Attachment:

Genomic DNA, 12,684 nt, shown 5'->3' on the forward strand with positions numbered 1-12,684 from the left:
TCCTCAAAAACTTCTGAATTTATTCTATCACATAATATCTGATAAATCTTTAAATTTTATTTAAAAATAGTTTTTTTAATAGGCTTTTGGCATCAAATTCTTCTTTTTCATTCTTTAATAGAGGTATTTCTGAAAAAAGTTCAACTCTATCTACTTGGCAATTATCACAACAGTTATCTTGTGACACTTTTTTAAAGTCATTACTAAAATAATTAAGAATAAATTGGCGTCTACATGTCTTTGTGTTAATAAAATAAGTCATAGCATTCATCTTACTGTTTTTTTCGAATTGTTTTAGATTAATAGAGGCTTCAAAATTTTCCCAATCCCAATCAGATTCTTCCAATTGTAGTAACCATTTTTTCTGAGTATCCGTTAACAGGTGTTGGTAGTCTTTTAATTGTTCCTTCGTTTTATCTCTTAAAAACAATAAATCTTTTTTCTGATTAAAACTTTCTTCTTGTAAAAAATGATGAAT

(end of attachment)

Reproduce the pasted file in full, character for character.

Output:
Genomic DNA, 12,684 nt, shown 5'->3' on the forward strand with positions numbered 1-12,684 from the left:
TCCTCAAAAACTTCTGAATTTATTCTATCACATAATATCTGATAAATCTTTAAATTTTATTTAAAAATAGTTTTTTTAATAGGCTTTTGGCATCAAATTCTTCTTTTTCATTCTTTAATAGAGGTATTTCTGAAAAAAGTTCAACTCTATCTACTTGGCAATTATCACAACAGTTATCTTGTGACACTTTTTTAAAGTCATTACTAAAATAATTAAGAATAAATTGGCGTCTACATGTCTTTGTGTTAATAAAATAAGTCATAGCATTCATCTTACTGTTTTTTTCGAATTGTTTTAGATTAATAGAGGCTTCAAAATTTTCCCAATCCCAATCAGATTCTTCCAATTGTAGTAACCATTTTTTCTGAGTATCCGTTAACAGGTGTTGGTAGTCTTTTAATTGTTCCTTCGTTTTATCTCTTAAAAACAATAAATCTTTTTTCTGATTAAAACTTTCTTCTTGTAAAAAATGATGAAT